Plaintiff's answer to the purchaser's objection to title is that there is no proof that the Lulu Fortmeyer who died in 1955 is the same person as the defendant in this action. There is no substance to this argument. As the record stands the title is not marketable. The burden is on plaintiff to establish that the Lulu Fortmeyer who died is not the defendant in this action. The down payment on this parcel should be returned to the purchaser.
(4) The purchaser's objection that title to parcels 13, 53 and 64 is still in the City of New York is not well taken. Purchaser states that the lots abut on creeks which were tributaries of Jamaica Bay, a navigable stream, and then proceeds to cite the statutes and law applicable to land under water. No part of the parcels involved are land under water. The court's examination of the map indicates this quite clearly.
As a practical matter, but aside from any part of this determination, the purchaser of this parcel as an upland owner will receive a valuable right to purchase the land under water. Section 383-3.0 (subd. 4, par. c) of the New York City Administrative Code authorizes the city "c. To release to adjoining upland owners, upon such terms and conditions and for such consideration as it may deem proper, such portions of the lands under water referred to in paragraph a of this subdivision, as are comprised in the beds of creeks, inlets and tributaries of Jamaica bay".
The purchaser is receiving exactly what he purchased. In Riggs v. Pursell ( 66 N.Y. 193, 198-199) the court said: "The purchasers are entitled to all the property and title which the referee undertook to sell and which they rightfully supposed they were to receive. ( Morris v. Mowatt, 2 Paige, 586; Spring v. Sandford, 7 id., 550; Seaman v. Hicks, 8 id., 655.) A purchaser upon such a sale will not be relieved on account of defects in the property or the title thereto, of which he had notice, and in reference to which he made his bid, and the court will not permit him to abandon his contract without seeing that the object of the purchase is defeated and that he would be injured by the enforcement of the contract. If every minute and critical objection to a judicial sale is suffered to prevail, it will be attended with much inconvenience and embarrassment. A purchaser claiming to be discharged from his contract should, therefore, make out a fair and plain case for relief; and it is not every defect in the subject sold or variation from the description that will avail him. He will not be suffered to speculate at such sales, and, if he happens to make a bad bargain, to repudiate it and abandon his purchase on some nice but immaterial objection. If he gets substantially what he bargains for, he must complete the purchase and take his deed; and, in some cases, the court will compel him to take a compensation for any deficiency."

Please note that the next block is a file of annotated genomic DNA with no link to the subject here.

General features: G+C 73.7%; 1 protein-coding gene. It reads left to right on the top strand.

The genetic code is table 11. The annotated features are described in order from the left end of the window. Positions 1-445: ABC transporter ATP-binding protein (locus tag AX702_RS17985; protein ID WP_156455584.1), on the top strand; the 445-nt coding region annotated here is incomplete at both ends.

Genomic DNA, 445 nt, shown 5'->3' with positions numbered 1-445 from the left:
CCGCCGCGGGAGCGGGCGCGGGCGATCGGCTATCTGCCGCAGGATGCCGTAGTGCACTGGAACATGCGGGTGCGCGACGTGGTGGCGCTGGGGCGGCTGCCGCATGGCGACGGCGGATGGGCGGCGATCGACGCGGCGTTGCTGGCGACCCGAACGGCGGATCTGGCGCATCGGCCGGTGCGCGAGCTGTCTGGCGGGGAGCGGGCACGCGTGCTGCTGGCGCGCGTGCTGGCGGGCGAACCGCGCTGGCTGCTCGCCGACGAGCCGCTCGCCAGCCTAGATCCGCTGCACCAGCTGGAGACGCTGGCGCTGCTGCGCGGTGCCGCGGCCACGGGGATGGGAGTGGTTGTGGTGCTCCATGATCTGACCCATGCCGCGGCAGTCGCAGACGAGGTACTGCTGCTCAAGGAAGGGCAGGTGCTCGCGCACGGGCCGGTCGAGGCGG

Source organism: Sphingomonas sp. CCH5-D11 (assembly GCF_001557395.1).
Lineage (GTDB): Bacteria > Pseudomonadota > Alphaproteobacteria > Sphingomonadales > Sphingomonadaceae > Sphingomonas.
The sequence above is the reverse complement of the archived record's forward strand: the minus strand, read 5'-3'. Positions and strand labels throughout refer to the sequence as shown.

(5) Purchaser has not come forward with any definite proof that the City of New York has an interest in the 11 parcels foreclosed "because at one time (they were) part of the meadow lands of and owned by the Town of New Utrecht, the predecessor in title of the City of New York." No title company report, no search, survey, or other competent evidence has been submitted to support the contention. To justify his refusal to perform on the ground of defect in title, a purchaser must present a reasonable doubt as to it, such as would affect the value of the property and interfere with the sale to a reasonable purchaser ( Higgins v. Eagleton, 155 N.Y. 466, 472).
Plaintiff's motion for leave to resell and to hold the purchaser liable for any deficiency is granted. The cross motion to relieve the purchaser of his purchase and to return the down payment is granted as to parcels No. 14 and No. 60 and denied as to all other parcels.
Settle order on notice to the attorneys for the purchaser.